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No abstract has been registered

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Abstract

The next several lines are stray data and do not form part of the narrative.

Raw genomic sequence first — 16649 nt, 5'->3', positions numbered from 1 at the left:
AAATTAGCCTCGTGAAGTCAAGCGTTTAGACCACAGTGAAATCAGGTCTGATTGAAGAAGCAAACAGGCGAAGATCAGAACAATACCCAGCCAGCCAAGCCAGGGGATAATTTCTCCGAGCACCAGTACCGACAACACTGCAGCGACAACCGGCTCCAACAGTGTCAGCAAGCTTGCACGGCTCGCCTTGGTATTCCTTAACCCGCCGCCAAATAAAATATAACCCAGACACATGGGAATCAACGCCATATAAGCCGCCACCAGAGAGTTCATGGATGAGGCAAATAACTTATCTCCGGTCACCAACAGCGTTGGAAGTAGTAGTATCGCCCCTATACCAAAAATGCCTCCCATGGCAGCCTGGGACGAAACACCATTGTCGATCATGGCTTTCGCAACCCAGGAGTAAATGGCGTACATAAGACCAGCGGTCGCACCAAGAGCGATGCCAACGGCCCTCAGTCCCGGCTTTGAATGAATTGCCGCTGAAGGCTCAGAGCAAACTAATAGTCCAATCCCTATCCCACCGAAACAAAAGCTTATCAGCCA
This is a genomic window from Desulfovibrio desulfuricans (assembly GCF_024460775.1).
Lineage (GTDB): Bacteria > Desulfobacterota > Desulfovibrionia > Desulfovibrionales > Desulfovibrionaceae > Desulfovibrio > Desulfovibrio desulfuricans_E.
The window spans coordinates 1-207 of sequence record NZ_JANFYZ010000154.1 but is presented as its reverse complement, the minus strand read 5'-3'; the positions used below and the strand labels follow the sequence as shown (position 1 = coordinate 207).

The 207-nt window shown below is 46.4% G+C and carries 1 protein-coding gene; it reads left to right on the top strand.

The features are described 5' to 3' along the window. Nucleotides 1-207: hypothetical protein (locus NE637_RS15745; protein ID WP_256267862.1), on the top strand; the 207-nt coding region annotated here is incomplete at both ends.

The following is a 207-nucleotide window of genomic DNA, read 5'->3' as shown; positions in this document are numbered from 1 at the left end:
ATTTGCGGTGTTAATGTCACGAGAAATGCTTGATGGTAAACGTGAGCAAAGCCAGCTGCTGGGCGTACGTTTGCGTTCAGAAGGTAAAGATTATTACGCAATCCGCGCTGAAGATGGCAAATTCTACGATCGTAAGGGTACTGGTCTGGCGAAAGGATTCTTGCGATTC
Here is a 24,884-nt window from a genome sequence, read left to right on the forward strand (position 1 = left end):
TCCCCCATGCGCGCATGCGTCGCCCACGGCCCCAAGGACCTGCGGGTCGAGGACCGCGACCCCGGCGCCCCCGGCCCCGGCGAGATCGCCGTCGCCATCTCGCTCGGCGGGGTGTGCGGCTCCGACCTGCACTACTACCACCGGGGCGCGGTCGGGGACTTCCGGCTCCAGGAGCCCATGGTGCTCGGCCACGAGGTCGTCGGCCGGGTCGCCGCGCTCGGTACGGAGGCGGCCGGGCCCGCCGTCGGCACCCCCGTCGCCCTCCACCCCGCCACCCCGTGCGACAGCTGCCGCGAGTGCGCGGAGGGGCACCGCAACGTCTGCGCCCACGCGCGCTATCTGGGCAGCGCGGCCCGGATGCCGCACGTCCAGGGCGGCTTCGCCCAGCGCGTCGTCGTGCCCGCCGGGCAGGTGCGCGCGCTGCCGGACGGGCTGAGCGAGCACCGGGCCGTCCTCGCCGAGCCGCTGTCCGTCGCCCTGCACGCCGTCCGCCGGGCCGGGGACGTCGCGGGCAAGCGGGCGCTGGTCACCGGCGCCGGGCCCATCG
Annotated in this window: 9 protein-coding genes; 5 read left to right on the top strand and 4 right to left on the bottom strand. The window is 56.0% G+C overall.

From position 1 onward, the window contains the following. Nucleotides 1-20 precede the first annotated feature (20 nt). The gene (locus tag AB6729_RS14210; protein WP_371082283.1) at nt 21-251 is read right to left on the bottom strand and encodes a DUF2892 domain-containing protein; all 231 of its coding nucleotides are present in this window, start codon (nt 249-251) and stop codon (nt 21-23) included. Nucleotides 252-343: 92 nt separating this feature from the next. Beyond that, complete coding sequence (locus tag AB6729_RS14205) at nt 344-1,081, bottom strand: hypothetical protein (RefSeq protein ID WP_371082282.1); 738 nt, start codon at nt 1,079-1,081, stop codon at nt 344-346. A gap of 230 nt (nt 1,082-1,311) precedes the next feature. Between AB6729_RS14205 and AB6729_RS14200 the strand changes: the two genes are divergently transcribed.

Although it is well known that insects are sensitive to temperature, how they will be affected by ongoing global warming remains uncertain because these responses are multifaceted and ecologically complex. We reviewed the effects of climate warming on 31 globally important phytophagous (plant‐eating) insect pests to determine whether general trends in their responses to warming were detectable. We included four response categories (range expansion, life history, population dynamics, and trophic interactions) in this assessment. For the majority of these species, we identified at least one response to warming that affects the severity of the threat they pose as pests. Among these insect species, 41% showed responses expected to lead to increased pest damage, whereas only 4% exhibited responses consistent with reduced effects; notably, most of these species (55%) demonstrated mixed responses. This means that the severity of a given insect pest may both increase and decrease with ongoing climate warming. Overall, our analysis indicated that anticipating the effects of climate warming on phytophagous insect pests is far from straightforward. Rather, efforts to mitigate the undesirable effects of warming on insect pests must include a better understanding of how individual species will respond, and the complex ecological mechanisms underlying their responses.